It is widely accepted in UK University Geography that the pinnacle of a student’s undergraduate achievement will be the Dissertation, or Independent Research Project. In some UK Geography degrees the Dissertation can count for as much as a third of the final-year marks (Nicholson et al., 2010). The Quality Assurance Agency Subject Benchmark for Geography suggests that “within most honours degree programmes in geography, some form of independent research work will be a prerequisite, often in the form of a dissertation presented in the later stages of the programme” and goes on to imply that some of the most distinctive skills of Geography graduates are best demonstrated through their Dissertations. Even in my own institution, where we pride ourselves on offering students enormous choice and flexibility in the way they put together their degree programme, we still insist that every Geography student must do a Geography Dissertation. Are we right to do so?
In the Journal of Geography in Higher Education, Hill et al. (2011) argued that the traditional format of the Dissertation limits creativity and innovation, constraining students to a particular process and a particular product, and that greater diversity could benefit both students and their eventual employers. They concluded that the dissertation should retain its place in the curriculum but that different styles of capstone project might be appropriate for different students. Students aiming for an academic career might be best suited by the traditional format, but students aiming for other careers should be able to opt for projects that better prepare them for participation in business or commercial communities of practice. An anonymous reviewer from a University in the US, kindly offering advice on a my proposal for a 3rd edition of the book “How to do your Dissertation in Geography and Related Disciplines”, pointed out that the concept of a Dissertation as we envisaged it in our book was somewhat alien to a US audience. There are different ways of doing things.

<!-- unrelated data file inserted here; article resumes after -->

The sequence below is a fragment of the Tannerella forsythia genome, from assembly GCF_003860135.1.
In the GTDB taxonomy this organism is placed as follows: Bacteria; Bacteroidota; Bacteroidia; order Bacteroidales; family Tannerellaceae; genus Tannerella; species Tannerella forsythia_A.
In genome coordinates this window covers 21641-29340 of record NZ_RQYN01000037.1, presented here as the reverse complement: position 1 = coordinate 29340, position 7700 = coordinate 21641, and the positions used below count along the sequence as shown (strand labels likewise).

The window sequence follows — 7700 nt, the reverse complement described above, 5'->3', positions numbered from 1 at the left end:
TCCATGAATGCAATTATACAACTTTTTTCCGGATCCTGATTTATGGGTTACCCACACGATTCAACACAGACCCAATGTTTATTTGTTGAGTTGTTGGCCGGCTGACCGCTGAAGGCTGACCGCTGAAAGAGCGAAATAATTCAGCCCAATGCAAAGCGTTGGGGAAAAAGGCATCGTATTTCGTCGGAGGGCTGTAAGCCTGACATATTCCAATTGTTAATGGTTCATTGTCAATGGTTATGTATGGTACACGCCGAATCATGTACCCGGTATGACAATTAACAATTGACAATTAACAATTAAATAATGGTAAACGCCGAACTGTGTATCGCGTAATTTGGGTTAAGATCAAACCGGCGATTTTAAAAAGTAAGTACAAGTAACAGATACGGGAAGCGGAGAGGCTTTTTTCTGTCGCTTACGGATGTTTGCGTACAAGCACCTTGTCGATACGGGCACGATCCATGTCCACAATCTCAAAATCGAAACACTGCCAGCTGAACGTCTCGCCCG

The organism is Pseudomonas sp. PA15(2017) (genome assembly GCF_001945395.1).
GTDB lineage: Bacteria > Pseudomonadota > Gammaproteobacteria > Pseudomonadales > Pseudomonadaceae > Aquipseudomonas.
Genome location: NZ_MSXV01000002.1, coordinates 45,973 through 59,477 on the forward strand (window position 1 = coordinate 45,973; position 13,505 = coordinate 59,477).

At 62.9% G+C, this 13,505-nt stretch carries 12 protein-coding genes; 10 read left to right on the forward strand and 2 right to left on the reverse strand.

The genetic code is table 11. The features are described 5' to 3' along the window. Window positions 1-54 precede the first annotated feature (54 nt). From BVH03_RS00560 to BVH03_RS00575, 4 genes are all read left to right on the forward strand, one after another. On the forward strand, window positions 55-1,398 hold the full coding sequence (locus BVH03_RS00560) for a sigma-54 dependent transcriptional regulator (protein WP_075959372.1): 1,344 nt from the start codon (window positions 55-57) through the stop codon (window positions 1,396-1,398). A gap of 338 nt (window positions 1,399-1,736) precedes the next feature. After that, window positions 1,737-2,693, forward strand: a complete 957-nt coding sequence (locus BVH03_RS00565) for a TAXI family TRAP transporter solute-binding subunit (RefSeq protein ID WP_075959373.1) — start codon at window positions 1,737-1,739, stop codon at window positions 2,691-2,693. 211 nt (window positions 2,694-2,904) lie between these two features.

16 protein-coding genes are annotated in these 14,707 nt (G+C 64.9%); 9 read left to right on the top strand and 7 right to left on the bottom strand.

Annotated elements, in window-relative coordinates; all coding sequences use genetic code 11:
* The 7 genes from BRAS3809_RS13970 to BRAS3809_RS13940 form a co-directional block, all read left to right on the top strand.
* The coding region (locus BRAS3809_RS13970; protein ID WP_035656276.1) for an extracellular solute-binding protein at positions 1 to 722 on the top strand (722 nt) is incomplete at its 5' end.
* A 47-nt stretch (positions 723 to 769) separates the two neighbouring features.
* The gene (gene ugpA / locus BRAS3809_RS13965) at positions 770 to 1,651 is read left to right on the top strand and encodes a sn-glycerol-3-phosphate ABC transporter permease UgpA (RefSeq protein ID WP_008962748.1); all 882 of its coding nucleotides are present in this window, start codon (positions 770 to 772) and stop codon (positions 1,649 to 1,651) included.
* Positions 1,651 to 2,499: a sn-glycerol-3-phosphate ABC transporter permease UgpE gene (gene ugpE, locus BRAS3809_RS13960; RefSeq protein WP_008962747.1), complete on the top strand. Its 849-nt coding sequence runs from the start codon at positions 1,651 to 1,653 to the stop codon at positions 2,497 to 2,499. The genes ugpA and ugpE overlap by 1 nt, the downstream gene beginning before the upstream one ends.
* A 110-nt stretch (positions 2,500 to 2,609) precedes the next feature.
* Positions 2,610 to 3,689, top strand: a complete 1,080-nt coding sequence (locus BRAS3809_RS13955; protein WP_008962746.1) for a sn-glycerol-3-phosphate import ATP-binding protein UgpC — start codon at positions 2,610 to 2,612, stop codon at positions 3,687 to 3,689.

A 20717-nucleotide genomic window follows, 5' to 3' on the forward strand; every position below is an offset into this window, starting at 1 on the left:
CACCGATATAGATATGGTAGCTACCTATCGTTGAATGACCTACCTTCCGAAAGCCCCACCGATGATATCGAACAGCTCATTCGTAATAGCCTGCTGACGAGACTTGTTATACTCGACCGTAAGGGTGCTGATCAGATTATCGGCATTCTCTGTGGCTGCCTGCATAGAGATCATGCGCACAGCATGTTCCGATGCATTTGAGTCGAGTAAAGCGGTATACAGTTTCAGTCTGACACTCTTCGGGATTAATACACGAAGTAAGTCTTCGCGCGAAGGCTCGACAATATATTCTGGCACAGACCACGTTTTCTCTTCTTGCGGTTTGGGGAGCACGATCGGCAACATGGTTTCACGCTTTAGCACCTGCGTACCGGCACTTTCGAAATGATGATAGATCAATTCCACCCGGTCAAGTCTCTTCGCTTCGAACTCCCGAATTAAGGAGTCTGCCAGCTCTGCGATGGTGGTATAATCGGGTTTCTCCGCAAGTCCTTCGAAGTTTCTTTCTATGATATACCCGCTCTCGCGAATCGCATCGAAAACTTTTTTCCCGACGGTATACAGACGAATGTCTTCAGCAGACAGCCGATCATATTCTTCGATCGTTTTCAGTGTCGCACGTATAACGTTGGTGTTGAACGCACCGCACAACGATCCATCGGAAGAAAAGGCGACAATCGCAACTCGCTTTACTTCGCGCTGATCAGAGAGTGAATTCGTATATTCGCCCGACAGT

In future posts I will look at some of the pros and cons of the traditional dissertation, and consider some examples of alternative forms of capstone project. For now, I’m just putting it out there as something to think about. Should Geography Dissertations be compulsory?
POST SCRIPT 21st June 2013
After initially posting this, I discovered this conference on “The Death of the Dissertation” at Middlesex University:
Nicholson, D. T., Harrison, M. E. & Whalley, W. B. (2010) ‘Assessment criteria and standards of the Geography Dissertation in the UK.’ Planet, 23, 18-24.
Hill, J., Kneale, P., Nicholson, D., Waddington, S. and Ray, W. (2011) ‘Re-framing the Geography Dissertation: A Consideration of Alternative, Innovative and Creative Approaches.’ Journal of Geography in Higher Education, 35 (3), 331-349.